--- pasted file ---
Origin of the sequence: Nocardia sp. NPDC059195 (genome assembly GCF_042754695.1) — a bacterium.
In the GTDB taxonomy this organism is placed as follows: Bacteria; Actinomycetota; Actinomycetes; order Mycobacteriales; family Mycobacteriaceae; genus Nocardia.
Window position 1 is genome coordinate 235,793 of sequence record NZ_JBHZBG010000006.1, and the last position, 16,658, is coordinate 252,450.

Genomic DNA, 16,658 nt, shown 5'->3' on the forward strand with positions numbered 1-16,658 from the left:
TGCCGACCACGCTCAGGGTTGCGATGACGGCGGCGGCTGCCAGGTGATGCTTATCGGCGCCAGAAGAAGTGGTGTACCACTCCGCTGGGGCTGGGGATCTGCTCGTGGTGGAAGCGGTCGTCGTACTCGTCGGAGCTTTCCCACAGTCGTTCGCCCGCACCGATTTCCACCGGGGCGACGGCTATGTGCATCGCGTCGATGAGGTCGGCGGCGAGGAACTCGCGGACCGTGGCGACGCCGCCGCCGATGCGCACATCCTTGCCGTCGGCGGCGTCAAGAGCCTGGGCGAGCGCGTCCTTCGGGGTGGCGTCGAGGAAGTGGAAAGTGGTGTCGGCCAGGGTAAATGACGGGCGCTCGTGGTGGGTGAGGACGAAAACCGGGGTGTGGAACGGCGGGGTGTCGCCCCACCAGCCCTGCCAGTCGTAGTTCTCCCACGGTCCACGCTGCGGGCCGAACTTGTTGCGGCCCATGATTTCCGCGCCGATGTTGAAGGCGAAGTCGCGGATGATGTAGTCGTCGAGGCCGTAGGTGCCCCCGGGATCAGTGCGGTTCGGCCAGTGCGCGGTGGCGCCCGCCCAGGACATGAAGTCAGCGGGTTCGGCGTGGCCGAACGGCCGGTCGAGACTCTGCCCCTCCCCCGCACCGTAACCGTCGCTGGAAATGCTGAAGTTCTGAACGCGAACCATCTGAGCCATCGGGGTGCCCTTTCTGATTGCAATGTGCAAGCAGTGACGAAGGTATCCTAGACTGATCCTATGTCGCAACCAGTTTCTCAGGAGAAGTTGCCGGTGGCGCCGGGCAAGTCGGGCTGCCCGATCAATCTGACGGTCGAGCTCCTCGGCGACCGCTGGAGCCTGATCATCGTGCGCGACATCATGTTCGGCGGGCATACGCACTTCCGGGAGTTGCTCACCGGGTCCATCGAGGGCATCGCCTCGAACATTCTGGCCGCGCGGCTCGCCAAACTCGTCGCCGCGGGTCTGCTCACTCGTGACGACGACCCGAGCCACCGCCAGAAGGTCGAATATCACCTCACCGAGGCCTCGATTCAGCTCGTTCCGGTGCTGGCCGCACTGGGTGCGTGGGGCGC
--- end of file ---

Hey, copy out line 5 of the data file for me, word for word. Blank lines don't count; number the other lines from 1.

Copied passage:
TGCCGACCACGCTCAGGGTTGCGATGACGGCGGCGGCTGCCAGGTGATGCTTATCGGCGCCAGAAGAAGTGGTGTACCACTCCGCTGGGGCTGGGGATCTGCTCGTGGTGGAAGCGGTCGTCGTACTCGTCGGAGCTTTCCCACAGTCGTTCGCCCGCACCGATTTCCACCGGGGCGACGGCTATGTGCATCGCGTCGATGAGGTCGGCGGCGAGGAACTCGCGGACCGTGGCGACGCCGCCGCCGATGCGCACATCCTTGCCGTCGGCGGCGTCAAGAGCCTGGGCGAGCGCGTCCTTCGGGGTGGCGTCGAGGAAGTGGAAAGTGGTGTCGGCCAGGGTAAATGACGGGCGCTCGTGGTGGGTGAGGACGAAAACCGGGGTGTGGAACGGCGGGGTGTCGCCCCACCAGCCCTGCCAGTCGTAGTTCTCCCACGGTCCACGCTGCGGGCCGAACTTGTTGCGGCCCATGATTTCCGCGCCGATGTTGAAGGCGAAGTCGCGGATGATGTAGTCGTCGAGGCCGTAGGTGCCCCCGGGATCAGTGCGGTTCGGCCAGTGCGCGGTGGCGCCCGCCCAGGACATGAAGTCAGCGGGTTCGGCGTGGCCGAACGGCCGGTCGAGACTCTGCCCCTCCCCCGCACCGTAACCGTCGCTGGAAATGCTGAAGTTCTGAACGCGAACCATCTGAGCCATCGGGGTGCCCTTTCTGATTGCAATGTGCAAGCAGTGACGAAGGTATCCTAGACTGATCCTATGTCGCAACCAGTTTCTCAGGAGAAGTTGCCGGTGGCGCCGGGCAAGTCGGGCTGCCCGATCAATCTGACGGTCGAGCTCCTCGGCGACCGCTGGAGCCTGATCATCGTGCGCGACATCATGTTCGGCGGGCATACGCACTTCCGGGAGTTGCTCACCGGGTCCATCGAGGGCATCGCCTCGAACATTCTGGCCGCGCGGCTCGCCAAACTCGTCGCCGCGGGTCTGCTCACTCGTGACGACGACCCGAGCCACCGCCAGAAGGTCGAATATCACCTCACCGAGGCCTCGATTCAGCTCGTTCCGGTGCTGGCCGCACTGGGTGCGTGGGGCGC